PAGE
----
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Will Obama's gun moves face a legal challenge?

Ariane de Vogue | 1/6/2016, 3 p.m.
Frustrated by Congress, President Barack Obama is once again turning to the tool of executive action to achieve change, this ...
President Barack Obama grew emotional Tuesday as he made a passionate call for a national "sense of urgency" to limit gun violence. He was introduced by Mark Barden, whose son Daniel was killed in the 2012 massacre at Sandy Hook Elementary School in Connecticut. Obama circled back to that shooting in the final moments of his speech. (CNN)

— Frustrated by Congress, President Barack Obama is once again turning to the tool of executive action to achieve change, this time in the area of gun control.

Obama said Tuesday he is seeking to expand background checks for buyers. The measure clarifies that individuals "in the business of selling firearms" register as licensed gun dealers, effectively narrowing the so-called "gun show loophole," which exempts most small sellers from keeping formal sales records.

A main thrust of the President's new actions, top White House adviser Valerie Jarrett said Monday, is to clarify who is required to conduct mandatory background checks.

Obama has had to navigate a narrow path between gun control advocates who have been urging him to act broadly and critics who accuse him of using executive actions to impermissibly bypass Congress.

Federal law defines a dealer as "any person engaged in the business of selling firearms at wholesale or retail," but gun control advocates have long criticized a so-called "gun show loophole" that does not necessarily cover gun sales that are not performed by a federally licensed firearm dealer. Such sales could include those performed at gun shows in most states or over the Internet.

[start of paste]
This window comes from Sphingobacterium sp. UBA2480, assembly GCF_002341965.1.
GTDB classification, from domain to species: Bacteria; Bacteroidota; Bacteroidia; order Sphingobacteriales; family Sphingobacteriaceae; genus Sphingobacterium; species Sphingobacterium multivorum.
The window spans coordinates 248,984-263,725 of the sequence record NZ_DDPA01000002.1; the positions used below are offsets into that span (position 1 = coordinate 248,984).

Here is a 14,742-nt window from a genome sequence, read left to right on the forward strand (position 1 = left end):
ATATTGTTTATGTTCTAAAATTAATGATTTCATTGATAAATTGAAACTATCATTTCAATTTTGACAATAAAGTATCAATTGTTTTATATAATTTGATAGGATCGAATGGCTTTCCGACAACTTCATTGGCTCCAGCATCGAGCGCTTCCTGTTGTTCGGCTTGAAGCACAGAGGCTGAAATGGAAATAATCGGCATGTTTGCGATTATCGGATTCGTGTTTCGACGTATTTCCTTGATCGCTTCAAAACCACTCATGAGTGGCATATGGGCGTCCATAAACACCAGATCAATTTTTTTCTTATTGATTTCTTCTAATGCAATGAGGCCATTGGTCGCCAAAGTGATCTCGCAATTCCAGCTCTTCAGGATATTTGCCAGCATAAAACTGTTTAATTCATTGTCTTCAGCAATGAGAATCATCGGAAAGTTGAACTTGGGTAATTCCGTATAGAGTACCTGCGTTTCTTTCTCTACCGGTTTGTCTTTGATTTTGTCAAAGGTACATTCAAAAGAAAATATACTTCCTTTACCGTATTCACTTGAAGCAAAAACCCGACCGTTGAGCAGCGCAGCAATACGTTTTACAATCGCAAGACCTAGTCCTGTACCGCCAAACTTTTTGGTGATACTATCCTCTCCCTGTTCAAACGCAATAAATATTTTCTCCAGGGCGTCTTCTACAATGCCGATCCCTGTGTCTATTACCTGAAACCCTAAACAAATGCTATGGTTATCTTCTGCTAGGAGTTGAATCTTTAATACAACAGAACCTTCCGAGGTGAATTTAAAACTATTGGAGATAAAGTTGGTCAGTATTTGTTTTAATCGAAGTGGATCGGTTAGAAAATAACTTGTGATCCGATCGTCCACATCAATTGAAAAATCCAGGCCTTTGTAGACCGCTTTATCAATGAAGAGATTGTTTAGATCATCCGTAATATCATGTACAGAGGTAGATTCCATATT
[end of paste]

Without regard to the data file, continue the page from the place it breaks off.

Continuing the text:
When the White House revealed details of the planned unilateral action Monday night, Dan Gross, president of the Brady Campaign to Prevent Gun Violence, praised the actions. The expansion of Brady background checks were the "centerpiece" of the President's actions, he said, adding that they will result in the expansion of background checks to the "thousands of commercial gun sales that happen."

John Malcolm, of the conservative Heritage Foundation, said that most of the actions "are not controversial or problematic from a legal stand point."

Regarding the background checks, he said "the devil is in the details and it remains to be seen what exactly the guidance put forward by the Bureau of Alcohol, Tobacco, Firearms and Explosives will be."

Other actions will include requiring background checks for people trying to buy some of the most dangerous weapons through trusts and corporations, improving the efficiency of the National Instant Criminal Background Check System (NICS) and dedicating new resources to increase access to mental health treatment.

"Asking for additional resources from Congress is not controversial, asking U.S. Attorneys to focus their prosecutorial resources on going after the worst of the worst is not controversial. Asking the FBI to try to improve the background check data system (NICS) is not only non controversial it will be a very welcome thing," Malcolm said.

But conservative activist Larry Klayman said Monday night that he planned to file legal action in short order. Other challenges are expected to come.

Executive actions are a broad category of power that can include everything from executive orders to recess appointments.

"Potential legal challenges will depend upon how the new regulations are actually worded, but based on what we have heard so far, challengers to the new rules will face an uphill battle because it sounds like the primary thing the President is doing is interpreting an ambiguous federal statute," said Steve Vladeck a professor of law at Washington College of Law at American University and a CNN legal analyst.